PRESS RELEASE: May 3 2014
As the conflict on the border of Russia and Ukraine dominates world headlines, scholars from both countries made their way to the Russia’s National Research Nuclear University MEPhI in Moscow for an unprecedented event – an international seminar on religious demography, religious freedom and business.
Behind the gates of the high security institution lie innovations in religion and public life that made news before the April 30 seminar. Within the nuclear science university, its head, Rector Mikhail Strikhanov (pictured above), established a department of theology. By his account, the department helps provide ethical and spiritual input for the future top scientists of the nation so that nuclear science develops for the good of humanity. Some, however, argued that religion had no place in the halls of science.
MEPhI has just launched a Theology Department, opened a chapel for students, and encouraged application of theology and ethics to professional and scientific life.
The department is chaired by Metropolitan Hilarion, the head of external relations for the Russian Orthodox Church and, by some accounts, the number two figure in the Church. Staff in the department include physicists who, after graduating from the university, became priests and monks in the church.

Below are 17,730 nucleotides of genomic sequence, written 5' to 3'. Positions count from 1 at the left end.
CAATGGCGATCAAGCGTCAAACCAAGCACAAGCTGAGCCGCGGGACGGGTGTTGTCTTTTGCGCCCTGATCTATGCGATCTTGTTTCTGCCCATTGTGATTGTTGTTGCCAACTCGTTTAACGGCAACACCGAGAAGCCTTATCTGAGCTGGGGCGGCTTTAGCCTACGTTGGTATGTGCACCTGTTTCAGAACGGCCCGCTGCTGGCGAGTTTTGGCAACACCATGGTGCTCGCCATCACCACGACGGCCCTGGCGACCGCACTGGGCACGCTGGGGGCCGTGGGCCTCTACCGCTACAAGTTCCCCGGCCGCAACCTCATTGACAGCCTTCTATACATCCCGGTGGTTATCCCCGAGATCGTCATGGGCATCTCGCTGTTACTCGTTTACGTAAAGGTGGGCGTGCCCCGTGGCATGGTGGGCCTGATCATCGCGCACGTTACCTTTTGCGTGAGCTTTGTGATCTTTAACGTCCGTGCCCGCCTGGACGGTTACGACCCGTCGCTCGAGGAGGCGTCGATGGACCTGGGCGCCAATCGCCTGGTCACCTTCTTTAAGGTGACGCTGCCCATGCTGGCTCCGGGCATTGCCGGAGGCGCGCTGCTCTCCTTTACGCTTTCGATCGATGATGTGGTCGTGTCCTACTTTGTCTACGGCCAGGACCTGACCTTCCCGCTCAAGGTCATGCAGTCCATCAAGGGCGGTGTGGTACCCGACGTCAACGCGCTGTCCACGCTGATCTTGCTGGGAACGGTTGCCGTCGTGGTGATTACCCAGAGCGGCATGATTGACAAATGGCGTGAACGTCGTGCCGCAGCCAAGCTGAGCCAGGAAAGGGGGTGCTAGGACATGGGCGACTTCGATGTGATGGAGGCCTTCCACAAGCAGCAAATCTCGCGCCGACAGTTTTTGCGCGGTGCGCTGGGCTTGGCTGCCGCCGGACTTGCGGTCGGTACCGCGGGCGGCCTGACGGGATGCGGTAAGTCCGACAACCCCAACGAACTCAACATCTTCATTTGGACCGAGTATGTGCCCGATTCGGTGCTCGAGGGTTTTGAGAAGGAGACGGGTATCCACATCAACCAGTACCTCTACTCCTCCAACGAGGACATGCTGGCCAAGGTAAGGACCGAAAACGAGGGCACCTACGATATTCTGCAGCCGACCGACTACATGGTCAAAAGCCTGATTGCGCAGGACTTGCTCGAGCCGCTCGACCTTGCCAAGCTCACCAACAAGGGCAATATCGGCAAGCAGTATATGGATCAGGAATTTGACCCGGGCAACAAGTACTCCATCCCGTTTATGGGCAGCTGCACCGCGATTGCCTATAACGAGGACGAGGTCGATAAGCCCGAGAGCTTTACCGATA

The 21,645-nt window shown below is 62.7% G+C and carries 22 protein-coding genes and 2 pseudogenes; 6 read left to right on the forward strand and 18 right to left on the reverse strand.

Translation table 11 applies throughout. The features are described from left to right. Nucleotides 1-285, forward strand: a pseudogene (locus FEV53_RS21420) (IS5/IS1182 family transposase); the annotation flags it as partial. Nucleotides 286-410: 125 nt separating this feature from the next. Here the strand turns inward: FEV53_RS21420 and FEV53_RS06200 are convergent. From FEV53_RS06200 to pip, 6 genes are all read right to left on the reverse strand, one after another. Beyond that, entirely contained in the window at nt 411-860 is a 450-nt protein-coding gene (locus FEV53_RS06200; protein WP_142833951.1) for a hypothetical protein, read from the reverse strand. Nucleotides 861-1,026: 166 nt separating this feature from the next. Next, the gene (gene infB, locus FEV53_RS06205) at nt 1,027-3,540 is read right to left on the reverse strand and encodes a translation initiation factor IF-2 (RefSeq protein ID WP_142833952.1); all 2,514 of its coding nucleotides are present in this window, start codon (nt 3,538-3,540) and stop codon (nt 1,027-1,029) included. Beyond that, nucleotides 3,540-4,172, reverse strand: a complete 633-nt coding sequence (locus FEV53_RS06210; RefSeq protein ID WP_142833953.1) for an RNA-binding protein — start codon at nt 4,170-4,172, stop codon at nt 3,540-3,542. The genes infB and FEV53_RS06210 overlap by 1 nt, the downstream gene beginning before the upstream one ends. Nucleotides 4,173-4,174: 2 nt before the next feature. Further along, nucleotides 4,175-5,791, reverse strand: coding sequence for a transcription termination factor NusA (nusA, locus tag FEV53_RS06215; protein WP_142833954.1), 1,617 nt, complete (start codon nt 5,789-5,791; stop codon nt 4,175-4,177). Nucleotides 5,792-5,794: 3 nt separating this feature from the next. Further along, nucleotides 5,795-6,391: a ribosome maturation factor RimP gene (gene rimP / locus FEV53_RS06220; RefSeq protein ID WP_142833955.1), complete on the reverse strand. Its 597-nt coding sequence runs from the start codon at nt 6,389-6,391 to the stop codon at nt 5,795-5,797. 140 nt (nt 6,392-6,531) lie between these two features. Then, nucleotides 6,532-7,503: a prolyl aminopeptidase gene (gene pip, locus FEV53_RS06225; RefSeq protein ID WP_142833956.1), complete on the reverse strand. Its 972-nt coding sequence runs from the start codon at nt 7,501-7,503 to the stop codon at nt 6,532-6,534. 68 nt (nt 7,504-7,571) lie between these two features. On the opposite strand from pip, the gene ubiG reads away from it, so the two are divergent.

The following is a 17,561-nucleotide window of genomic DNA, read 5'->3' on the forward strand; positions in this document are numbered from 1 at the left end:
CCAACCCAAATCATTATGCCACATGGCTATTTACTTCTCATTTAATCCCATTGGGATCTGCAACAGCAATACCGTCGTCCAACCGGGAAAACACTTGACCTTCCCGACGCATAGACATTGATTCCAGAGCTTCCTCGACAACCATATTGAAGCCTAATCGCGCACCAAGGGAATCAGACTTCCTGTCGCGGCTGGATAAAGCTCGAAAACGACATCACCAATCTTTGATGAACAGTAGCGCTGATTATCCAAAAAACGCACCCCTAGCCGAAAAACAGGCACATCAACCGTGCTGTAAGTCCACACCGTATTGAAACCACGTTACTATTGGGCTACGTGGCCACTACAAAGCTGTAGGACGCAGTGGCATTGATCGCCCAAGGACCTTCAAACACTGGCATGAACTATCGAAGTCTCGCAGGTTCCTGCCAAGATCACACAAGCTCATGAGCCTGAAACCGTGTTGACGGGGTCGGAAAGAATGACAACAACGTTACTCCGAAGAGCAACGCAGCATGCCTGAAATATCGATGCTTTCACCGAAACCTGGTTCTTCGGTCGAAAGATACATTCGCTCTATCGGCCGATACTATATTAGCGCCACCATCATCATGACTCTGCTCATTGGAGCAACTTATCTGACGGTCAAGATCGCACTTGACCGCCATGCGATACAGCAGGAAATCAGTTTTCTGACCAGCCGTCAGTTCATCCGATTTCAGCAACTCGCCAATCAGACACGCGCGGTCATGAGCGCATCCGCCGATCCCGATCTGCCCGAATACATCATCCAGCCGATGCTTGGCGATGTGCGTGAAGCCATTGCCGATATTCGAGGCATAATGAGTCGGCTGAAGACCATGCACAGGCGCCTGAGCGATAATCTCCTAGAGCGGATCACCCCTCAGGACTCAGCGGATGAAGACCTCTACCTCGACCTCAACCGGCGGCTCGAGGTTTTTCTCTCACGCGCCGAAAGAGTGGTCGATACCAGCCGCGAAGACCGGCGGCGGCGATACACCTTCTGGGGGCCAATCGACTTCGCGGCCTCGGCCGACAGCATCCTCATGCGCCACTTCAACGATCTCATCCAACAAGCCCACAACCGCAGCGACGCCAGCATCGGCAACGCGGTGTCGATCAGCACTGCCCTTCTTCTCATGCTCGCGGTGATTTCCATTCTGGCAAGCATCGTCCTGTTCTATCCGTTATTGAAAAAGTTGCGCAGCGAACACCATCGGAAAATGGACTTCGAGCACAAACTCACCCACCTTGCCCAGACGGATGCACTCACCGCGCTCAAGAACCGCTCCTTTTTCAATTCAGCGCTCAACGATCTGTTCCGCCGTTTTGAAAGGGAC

Within this unique context, Dr. Brian Grim, a quantitative social scientist and president of the Religious Freedom & Business Foundation, led a seminar hosted personally by the Nuclear University’s rector. This full-day seminar was the culmination of a series of lectures on religious freedom’s relationship to social and economic outcomes at Moscow’s two leading institutions – Higher School of Economics.
These lectures and seminars are part of the Society, Religion, and Science Lecture Series, co-sponsored by the Postgraduate School of the Russian Orthodox Church and the University of St. Thomas. They are organized by Rev. Vladimir Shmaliy, Dr. Iryna Khromets, and Dr. Dmitry Uzlaner. The lecture series brings prominent international scholars to Moscow, St. Petersburg, and Kiev.
Grim is not a newcomer to the region. He previously directed economic development projects in Soviet Central Asia during the final years of the USSR, and more recently lectured in the first international demographic conference hosted by the Russian Presidential Academy of National Economy and Public Administration. He is also a contributor to the forthcoming Russian Encyclopedia of World Religion.
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